Watson cites general William Tecumseh Sherman, veteran of the Seminole Wars against the Native Americans in Florida, who after scorching the earth of Georgia during the Civil War and burning Atlanta to the ground, then went back to fighting Indians. He comments: ‘‘ There’s violence in Sherman’s photo. Sherman’s is the face of the United States in its military action. ‘ Shock and awe’ might be traced to Sherman.’’
If there is a face of military Australia, it might be hard like John Monash, or weary like Edward Dunlop, but hardly violent.
Watson says he first appreciated the paradox of the US back in the 1960s as a student radical. Vicious white mobs in the south were American, but so were Martin Luther King and the freedom marchers. Slave- owning Jefferson was American. The most articulate critics of America were American. ( He also states Neil Young is American, but Canadians are used to that.)
‘‘ On the United States of America my senses swing like a door with no latch,’’ he admits, and the paradox provides the tension that holds his book together, just as the complex interplay of religion, patriotism, capitalism and the frontier, each offering a different form of liberty, are held together in tension as integral parts of the ‘‘ one nation under God’’.
As he listens first to the shock jocks congratulating American troops on killing a certain number of the enemy — ‘‘ they sound like voices from an earlier civilisation, from the crusades or Rome, or like al- Qa’ida’’ — and then listens to the talkback ‘‘ jammed with people wanting to talk about their feelings, their pain, their sympathy, their love, their wish for closure’’, he concludes: ‘‘ The United States is like a marshmallow: soft and downright gooey on the inside, toasted to titanium hardness on the outside.’’ Perhaps Watson spends too long listening to the radio. On the surface his narrative at times seems no more than a series of anecdotes, amusing but inconsequential. But gradually, pointillist- style, the grabs of conversation and glimpses of backyards and prairies accumulate into a portrait of a great and complex society, admirable and terrible in equal parts. Stephen Mills is the author of The Hawke Years: The Story from the Inside.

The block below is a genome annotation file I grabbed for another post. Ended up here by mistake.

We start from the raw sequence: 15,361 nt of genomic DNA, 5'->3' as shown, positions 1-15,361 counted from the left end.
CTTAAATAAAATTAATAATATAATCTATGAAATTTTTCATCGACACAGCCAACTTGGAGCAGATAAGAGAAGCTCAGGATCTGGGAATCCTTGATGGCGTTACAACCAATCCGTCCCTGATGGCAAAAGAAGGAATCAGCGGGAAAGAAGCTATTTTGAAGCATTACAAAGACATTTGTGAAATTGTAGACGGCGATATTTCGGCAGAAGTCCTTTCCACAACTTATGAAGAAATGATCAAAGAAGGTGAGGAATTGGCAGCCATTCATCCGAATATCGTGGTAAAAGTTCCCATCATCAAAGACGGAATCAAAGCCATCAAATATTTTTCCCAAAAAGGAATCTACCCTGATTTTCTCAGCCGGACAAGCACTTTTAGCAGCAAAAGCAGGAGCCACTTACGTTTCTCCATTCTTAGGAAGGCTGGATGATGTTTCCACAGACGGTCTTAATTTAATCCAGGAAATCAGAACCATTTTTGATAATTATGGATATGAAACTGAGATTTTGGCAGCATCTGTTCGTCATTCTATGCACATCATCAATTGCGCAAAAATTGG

Unfashionable choice: Don Watson did most of his travelling through the US by train